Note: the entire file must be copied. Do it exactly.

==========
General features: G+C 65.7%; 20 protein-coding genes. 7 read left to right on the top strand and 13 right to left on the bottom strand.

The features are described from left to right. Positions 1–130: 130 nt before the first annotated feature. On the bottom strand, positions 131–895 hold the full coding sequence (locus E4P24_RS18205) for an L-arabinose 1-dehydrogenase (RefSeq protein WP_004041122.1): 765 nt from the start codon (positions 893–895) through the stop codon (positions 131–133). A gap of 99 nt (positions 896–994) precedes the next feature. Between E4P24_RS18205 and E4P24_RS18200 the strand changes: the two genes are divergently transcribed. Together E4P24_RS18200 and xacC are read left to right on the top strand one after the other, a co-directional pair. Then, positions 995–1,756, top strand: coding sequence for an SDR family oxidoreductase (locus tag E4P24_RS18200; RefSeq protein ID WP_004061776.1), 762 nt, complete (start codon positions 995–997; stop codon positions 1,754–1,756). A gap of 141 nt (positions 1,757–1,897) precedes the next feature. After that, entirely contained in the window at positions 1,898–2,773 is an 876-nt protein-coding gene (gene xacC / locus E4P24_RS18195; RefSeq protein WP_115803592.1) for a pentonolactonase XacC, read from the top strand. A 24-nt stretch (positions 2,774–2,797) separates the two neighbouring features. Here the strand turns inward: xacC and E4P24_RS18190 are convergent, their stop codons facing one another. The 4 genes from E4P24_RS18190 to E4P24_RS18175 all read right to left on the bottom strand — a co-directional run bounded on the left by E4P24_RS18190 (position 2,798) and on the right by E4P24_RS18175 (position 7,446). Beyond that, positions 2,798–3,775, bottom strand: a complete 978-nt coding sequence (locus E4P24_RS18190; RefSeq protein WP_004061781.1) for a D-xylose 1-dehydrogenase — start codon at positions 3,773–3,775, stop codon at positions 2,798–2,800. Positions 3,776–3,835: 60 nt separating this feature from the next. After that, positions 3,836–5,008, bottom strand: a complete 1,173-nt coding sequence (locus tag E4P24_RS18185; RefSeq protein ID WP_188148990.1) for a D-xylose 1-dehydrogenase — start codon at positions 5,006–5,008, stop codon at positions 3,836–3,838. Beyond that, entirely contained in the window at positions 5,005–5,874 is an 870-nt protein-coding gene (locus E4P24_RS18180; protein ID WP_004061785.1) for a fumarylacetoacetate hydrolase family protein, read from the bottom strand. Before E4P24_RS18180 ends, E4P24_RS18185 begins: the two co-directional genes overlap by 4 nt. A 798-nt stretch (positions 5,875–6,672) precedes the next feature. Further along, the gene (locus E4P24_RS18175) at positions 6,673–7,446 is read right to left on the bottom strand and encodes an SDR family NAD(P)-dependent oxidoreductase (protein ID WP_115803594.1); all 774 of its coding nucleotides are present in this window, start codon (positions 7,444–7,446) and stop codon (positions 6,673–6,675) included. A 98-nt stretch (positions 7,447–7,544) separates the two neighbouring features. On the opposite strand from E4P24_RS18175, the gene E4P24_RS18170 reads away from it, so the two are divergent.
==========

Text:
General features: G+C 65.7%; 20 protein-coding genes. 7 read left to right on the top strand and 13 right to left on the bottom strand.

The features are described from left to right. Positions 1–130: 130 nt before the first annotated feature. On the bottom strand, positions 131–895 hold the full coding sequence (locus E4P24_RS18205) for an L-arabinose 1-dehydrogenase (RefSeq protein WP_004041122.1): 765 nt from the start codon (positions 893–895) through the stop codon (positions 131–133). A gap of 99 nt (positions 896–994) precedes the next feature. Between E4P24_RS18205 and E4P24_RS18200 the strand changes: the two genes are divergently transcribed. Together E4P24_RS18200 and xacC are read left to right on the top strand one after the other, a co-directional pair. Then, positions 995–1,756, top strand: coding sequence for an SDR family oxidoreductase (locus tag E4P24_RS18200; RefSeq protein ID WP_004061776.1), 762 nt, complete (start codon positions 995–997; stop codon positions 1,754–1,756). A gap of 141 nt (positions 1,757–1,897) precedes the next feature. After that, entirely contained in the window at positions 1,898–2,773 is an 876-nt protein-coding gene (gene xacC / locus E4P24_RS18195; RefSeq protein WP_115803592.1) for a pentonolactonase XacC, read from the top strand. A 24-nt stretch (positions 2,774–2,797) separates the two neighbouring features. Here the strand turns inward: xacC and E4P24_RS18190 are convergent, their stop codons facing one another. The 4 genes from E4P24_RS18190 to E4P24_RS18175 all read right to left on the bottom strand — a co-directional run bounded on the left by E4P24_RS18190 (position 2,798) and on the right by E4P24_RS18175 (position 7,446). Beyond that, positions 2,798–3,775, bottom strand: a complete 978-nt coding sequence (locus E4P24_RS18190; RefSeq protein WP_004061781.1) for a D-xylose 1-dehydrogenase — start codon at positions 3,773–3,775, stop codon at positions 2,798–2,800. Positions 3,776–3,835: 60 nt separating this feature from the next. After that, positions 3,836–5,008, bottom strand: a complete 1,173-nt coding sequence (locus tag E4P24_RS18185; RefSeq protein ID WP_188148990.1) for a D-xylose 1-dehydrogenase — start codon at positions 5,006–5,008, stop codon at positions 3,836–3,838. Beyond that, entirely contained in the window at positions 5,005–5,874 is an 870-nt protein-coding gene (locus E4P24_RS18180; protein ID WP_004061785.1) for a fumarylacetoacetate hydrolase family protein, read from the bottom strand. Before E4P24_RS18180 ends, E4P24_RS18185 begins: the two co-directional genes overlap by 4 nt. A 798-nt stretch (positions 5,875–6,672) precedes the next feature. Further along, the gene (locus E4P24_RS18175) at positions 6,673–7,446 is read right to left on the bottom strand and encodes an SDR family NAD(P)-dependent oxidoreductase (protein ID WP_115803594.1); all 774 of its coding nucleotides are present in this window, start codon (positions 7,444–7,446) and stop codon (positions 6,673–6,675) included. A 98-nt stretch (positions 7,447–7,544) separates the two neighbouring features. On the opposite strand from E4P24_RS18175, the gene E4P24_RS18170 reads away from it, so the two are divergent.